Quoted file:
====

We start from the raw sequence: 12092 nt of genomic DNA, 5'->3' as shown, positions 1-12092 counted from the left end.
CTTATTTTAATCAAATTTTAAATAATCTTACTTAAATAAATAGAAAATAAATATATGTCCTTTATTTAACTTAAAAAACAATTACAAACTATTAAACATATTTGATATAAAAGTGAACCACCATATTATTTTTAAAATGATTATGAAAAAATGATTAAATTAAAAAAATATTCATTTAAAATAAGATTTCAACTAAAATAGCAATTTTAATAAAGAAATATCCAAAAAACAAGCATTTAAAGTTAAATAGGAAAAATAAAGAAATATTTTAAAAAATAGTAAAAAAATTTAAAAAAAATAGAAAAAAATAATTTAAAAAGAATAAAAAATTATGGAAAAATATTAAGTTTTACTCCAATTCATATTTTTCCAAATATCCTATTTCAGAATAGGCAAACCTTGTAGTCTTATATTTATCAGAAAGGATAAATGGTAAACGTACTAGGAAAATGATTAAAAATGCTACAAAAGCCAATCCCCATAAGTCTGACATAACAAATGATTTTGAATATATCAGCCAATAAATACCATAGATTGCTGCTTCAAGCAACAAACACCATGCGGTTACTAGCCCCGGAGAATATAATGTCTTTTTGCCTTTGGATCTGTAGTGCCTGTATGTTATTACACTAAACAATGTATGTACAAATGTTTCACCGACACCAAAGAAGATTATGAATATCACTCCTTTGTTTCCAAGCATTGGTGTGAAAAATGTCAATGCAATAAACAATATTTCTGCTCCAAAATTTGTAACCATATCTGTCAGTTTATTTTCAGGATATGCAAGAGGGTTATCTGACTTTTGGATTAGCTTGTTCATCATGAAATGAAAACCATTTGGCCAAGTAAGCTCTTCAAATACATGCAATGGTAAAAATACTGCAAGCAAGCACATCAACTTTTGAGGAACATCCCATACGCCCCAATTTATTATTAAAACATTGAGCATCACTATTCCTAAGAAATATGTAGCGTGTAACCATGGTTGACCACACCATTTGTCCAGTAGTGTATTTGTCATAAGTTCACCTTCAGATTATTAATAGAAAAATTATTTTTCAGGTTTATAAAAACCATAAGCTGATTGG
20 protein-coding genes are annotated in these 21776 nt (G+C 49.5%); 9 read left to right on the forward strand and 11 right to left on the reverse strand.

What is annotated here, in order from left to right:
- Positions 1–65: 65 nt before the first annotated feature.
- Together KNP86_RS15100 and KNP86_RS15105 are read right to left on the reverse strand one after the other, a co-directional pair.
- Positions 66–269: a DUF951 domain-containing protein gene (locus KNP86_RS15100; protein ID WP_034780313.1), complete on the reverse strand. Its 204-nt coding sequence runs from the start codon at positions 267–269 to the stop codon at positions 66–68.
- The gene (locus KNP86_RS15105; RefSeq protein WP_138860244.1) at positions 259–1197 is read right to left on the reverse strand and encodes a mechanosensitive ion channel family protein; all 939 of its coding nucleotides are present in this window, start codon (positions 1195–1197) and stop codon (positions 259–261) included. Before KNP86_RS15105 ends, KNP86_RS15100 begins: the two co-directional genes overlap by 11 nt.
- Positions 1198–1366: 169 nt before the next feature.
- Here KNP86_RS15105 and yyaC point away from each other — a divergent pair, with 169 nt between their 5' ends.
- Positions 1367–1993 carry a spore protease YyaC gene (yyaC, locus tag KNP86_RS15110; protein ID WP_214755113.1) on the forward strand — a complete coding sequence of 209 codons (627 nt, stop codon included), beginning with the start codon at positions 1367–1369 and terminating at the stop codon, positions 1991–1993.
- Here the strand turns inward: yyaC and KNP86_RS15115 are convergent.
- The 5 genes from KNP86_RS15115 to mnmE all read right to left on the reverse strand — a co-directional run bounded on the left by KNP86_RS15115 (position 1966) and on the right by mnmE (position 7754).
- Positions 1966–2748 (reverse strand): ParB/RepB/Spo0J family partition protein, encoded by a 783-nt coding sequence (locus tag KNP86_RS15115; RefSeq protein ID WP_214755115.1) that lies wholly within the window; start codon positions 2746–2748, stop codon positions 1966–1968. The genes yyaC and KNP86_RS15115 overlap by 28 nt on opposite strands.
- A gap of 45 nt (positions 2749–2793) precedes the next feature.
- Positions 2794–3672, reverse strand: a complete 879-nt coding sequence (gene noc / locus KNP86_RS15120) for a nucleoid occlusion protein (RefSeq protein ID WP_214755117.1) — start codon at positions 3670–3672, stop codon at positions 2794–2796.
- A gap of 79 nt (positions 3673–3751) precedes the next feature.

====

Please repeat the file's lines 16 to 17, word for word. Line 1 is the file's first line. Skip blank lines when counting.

- Positions 2794–3672, reverse strand: a complete 879-nt coding sequence (gene noc / locus KNP86_RS15120) for a nucleoid occlusion protein (RefSeq protein ID WP_214755117.1) — start codon at positions 3670–3672, stop codon at positions 2794–2796.
- A gap of 79 nt (positions 3673–3751) precedes the next feature.